Afghanistan's fast-rising cricket team are likely to feature in Pakistan's domestic Twenty20 event later this year, an official said yesterday.
Sultan Rana, the director of domestic operations at the Pakistan Cricket Board (PCB), said Pakistan was pondering a request from Afghanistan to take part.
"We are considering that and they are likely to feature in our event in September-October this year and I hope they add to the glamour of the event," he said.
Besides Afghanistan, 13 regional teams will take part in the event.
Afghanistan, who graduated to one-day status in 2009 and played in the World Twenty20 a year later, in May became the first cricketing side to visit Pakistan since the attack by gunmen on the Sri Lankan team in Lahore in March 2009.
Cricket became popular in war-ravaged Afghanistan in the early 2000s when refugees, who had learnt to play the game in camps in Pakistan where they lived after fleeing the Soviet invasion of their country in 1979, returned home.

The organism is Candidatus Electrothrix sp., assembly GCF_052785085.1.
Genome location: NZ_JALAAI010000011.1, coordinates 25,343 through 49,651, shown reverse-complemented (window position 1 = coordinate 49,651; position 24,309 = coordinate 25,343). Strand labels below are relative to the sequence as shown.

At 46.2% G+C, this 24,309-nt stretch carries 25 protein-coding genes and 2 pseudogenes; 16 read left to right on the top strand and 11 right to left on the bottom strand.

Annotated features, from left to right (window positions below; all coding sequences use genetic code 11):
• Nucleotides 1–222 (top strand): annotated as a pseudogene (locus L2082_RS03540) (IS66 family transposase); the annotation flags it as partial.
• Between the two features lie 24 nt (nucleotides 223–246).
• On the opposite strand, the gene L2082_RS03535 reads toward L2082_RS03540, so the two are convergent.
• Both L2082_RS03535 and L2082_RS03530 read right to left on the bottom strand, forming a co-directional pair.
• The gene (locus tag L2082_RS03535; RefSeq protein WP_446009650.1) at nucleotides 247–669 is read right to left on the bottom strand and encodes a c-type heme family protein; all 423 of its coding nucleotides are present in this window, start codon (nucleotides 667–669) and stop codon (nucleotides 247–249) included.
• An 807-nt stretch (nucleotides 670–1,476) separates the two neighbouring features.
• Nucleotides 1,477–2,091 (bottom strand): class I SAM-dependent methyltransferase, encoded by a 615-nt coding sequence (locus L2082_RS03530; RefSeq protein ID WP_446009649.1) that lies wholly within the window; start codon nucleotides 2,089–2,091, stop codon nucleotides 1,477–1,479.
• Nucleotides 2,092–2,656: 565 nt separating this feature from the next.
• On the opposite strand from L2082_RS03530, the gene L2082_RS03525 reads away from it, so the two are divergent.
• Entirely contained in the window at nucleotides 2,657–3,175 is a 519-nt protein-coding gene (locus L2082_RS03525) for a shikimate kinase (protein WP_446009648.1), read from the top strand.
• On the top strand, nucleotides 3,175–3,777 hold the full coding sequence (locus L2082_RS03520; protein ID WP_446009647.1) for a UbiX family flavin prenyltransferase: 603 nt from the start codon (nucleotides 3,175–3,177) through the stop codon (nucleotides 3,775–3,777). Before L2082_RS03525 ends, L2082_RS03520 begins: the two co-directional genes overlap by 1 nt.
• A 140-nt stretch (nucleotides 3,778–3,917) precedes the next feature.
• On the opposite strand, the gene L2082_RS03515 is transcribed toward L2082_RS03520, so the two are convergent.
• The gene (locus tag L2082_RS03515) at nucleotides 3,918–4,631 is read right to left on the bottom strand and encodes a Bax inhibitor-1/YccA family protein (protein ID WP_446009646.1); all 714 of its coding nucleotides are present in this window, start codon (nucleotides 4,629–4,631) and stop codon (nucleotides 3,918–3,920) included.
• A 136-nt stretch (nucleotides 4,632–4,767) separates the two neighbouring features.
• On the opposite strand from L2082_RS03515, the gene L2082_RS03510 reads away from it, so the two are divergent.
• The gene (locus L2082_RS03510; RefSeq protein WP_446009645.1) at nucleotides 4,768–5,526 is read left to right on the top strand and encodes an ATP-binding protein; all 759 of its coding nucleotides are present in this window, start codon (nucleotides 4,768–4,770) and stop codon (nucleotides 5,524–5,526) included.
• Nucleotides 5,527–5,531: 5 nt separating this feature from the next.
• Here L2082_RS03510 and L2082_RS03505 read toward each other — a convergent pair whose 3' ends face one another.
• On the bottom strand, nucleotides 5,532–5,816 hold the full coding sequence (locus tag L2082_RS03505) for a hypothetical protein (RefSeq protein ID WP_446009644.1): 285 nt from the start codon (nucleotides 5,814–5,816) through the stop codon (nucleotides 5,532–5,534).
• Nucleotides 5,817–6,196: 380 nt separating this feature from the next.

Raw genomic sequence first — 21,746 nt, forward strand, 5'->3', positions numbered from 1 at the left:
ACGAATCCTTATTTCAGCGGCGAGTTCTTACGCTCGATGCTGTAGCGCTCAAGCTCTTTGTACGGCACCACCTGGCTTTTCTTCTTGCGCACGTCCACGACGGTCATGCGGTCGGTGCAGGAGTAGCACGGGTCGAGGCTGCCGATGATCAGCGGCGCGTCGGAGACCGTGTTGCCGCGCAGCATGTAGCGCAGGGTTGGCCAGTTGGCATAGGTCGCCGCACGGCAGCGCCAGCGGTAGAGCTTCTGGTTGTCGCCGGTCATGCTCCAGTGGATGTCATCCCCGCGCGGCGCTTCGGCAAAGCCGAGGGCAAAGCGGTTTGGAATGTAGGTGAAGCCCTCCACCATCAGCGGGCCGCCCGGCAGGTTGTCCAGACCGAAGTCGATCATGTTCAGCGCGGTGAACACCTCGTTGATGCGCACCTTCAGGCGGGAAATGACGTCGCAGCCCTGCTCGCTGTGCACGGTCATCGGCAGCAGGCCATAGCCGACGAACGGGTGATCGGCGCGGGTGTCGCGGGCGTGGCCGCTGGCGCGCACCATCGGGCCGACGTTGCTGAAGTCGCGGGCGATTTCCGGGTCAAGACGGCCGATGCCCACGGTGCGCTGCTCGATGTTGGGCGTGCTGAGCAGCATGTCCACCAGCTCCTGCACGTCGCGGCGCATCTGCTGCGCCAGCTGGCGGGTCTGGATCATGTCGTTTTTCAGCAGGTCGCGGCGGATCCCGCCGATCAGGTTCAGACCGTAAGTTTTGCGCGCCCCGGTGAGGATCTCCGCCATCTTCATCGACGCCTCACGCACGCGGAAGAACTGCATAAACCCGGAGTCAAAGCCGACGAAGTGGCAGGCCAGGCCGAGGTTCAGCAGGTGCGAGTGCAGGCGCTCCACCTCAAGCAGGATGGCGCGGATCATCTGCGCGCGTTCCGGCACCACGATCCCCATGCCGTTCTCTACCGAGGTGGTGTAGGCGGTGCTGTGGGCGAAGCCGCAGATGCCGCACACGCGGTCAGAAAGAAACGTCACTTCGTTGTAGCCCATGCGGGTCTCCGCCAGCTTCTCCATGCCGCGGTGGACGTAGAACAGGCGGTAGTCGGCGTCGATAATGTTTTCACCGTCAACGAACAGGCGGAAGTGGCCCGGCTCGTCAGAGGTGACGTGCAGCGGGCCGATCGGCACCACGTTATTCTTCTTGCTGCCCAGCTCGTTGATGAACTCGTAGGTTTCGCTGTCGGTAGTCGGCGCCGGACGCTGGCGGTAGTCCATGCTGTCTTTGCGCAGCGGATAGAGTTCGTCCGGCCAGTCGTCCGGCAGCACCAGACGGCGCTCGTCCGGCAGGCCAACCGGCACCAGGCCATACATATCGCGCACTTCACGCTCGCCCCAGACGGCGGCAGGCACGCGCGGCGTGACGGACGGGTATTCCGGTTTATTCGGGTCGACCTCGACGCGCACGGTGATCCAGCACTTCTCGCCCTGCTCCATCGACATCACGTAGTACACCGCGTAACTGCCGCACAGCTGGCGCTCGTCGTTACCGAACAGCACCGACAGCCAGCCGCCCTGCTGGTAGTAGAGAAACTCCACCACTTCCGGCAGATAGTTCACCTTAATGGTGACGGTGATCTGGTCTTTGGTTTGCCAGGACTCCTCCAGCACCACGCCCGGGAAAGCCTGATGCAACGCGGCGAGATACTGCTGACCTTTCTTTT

Pakistan have been at the forefront of helping Afghanistan develop as a cricketing nation, providing them with facilities and equipment.
They also allowed Afghanistan to play in Pakistan's Grade-II event, a non-first-class tournament in 2002.
"I have always believed that Afghanistan's development among the new Asian cricketing nations has been the best and they will grow further," said Rana.
Also yesterday, a Pakistani court summoned cricket authorities to explain why they have not cleared Danish Kaneria to play after the leg-spin bowler was released without charge in a spot-fixing case.
Kaneria and Mervyn Westfield, a fellow bowler with the English county side Essex, were arrested last year on charges of spot-fixing during a Pro40 match against Durham in 2009.
Kaneria was later released without being charged but Westfield faces criminal proceedings.
Kaneria featured in Pakistan's Test series against England last year but has not been selected since for international matches because he has not been formally cleared by the PCB.
His lawyer, Farogh Naseem, said the PCB has been summoned for July 26, after the 30-year-old went to court last week in a bid to revive his international career. Taffazul Rizvi, a PCB legal adviser, said court orders will be followed. "Once we get the orders, we will follow them," Rizvi said. "
Kaneria said: "I have given every document to the PCB but they are not clearing me. I have committed no crime and that's why Essex police and my county have cleared me.
"My priority is to play for Pakistan but I don't know for what crime I am being punished by the PCB."
The leg-spinner has taken 261 wickets in 61 Tests, and 15 wickets in 18 one-day internationals.
* Agence France-Presse